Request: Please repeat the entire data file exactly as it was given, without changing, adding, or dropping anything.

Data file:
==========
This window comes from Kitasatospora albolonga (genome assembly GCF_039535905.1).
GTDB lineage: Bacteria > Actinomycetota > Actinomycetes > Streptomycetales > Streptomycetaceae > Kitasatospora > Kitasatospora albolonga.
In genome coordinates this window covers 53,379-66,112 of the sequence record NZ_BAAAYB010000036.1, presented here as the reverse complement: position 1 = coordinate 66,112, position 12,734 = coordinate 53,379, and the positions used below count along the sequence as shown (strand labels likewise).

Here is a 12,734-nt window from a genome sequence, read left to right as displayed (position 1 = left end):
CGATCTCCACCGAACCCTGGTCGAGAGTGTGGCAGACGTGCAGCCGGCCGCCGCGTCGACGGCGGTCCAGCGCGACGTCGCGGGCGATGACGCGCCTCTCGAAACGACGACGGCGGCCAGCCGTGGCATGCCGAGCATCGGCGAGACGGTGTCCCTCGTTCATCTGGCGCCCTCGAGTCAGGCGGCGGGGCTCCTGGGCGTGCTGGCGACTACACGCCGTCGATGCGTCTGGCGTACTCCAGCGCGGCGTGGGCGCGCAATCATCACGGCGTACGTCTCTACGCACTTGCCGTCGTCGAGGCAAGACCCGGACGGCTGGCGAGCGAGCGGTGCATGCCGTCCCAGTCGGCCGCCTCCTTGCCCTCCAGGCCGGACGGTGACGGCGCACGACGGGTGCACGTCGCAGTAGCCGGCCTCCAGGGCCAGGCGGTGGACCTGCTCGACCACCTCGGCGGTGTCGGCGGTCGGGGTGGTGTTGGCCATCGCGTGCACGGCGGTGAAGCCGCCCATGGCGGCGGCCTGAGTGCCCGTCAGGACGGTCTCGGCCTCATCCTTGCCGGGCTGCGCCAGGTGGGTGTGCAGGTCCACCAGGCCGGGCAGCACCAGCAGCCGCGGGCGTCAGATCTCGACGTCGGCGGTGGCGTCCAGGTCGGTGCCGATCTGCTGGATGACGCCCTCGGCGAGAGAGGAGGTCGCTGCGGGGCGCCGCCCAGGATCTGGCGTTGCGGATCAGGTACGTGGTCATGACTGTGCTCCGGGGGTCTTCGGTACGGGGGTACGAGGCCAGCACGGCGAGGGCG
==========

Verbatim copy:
This window comes from Kitasatospora albolonga (genome assembly GCF_039535905.1).
GTDB lineage: Bacteria > Actinomycetota > Actinomycetes > Streptomycetales > Streptomycetaceae > Kitasatospora > Kitasatospora albolonga.
In genome coordinates this window covers 53,379-66,112 of the sequence record NZ_BAAAYB010000036.1, presented here as the reverse complement: position 1 = coordinate 66,112, position 12,734 = coordinate 53,379, and the positions used below count along the sequence as shown (strand labels likewise).

Here is a 12,734-nt window from a genome sequence, read left to right as displayed (position 1 = left end):
CGATCTCCACCGAACCCTGGTCGAGAGTGTGGCAGACGTGCAGCCGGCCGCCGCGTCGACGGCGGTCCAGCGCGACGTCGCGGGCGATGACGCGCCTCTCGAAACGACGACGGCGGCCAGCCGTGGCATGCCGAGCATCGGCGAGACGGTGTCCCTCGTTCATCTGGCGCCCTCGAGTCAGGCGGCGGGGCTCCTGGGCGTGCTGGCGACTACACGCCGTCGATGCGTCTGGCGTACTCCAGCGCGGCGTGGGCGCGCAATCATCACGGCGTACGTCTCTACGCACTTGCCGTCGTCGAGGCAAGACCCGGACGGCTGGCGAGCGAGCGGTGCATGCCGTCCCAGTCGGCCGCCTCCTTGCCCTCCAGGCCGGACGGTGACGGCGCACGACGGGTGCACGTCGCAGTAGCCGGCCTCCAGGGCCAGGCGGTGGACCTGCTCGACCACCTCGGCGGTGTCGGCGGTCGGGGTGGTGTTGGCCATCGCGTGCACGGCGGTGAAGCCGCCCATGGCGGCGGCCTGAGTGCCCGTCAGGACGGTCTCGGCCTCATCCTTGCCGGGCTGCGCCAGGTGGGTGTGCAGGTCCACCAGGCCGGGCAGCACCAGCAGCCGCGGGCGTCAGATCTCGACGTCGGCGGTGGCGTCCAGGTCGGTGCCGATCTGCTGGATGACGCCCTCGGCGAGAGAGGAGGTCGCTGCGGGGCGCCGCCCAGGATCTGGCGTTGCGGATCAGGTACGTGGTCATGACTGTGCTCCGGGGGTCTTCGGTACGGGGGTACGAGGCCAGCACGGCGAGGGCG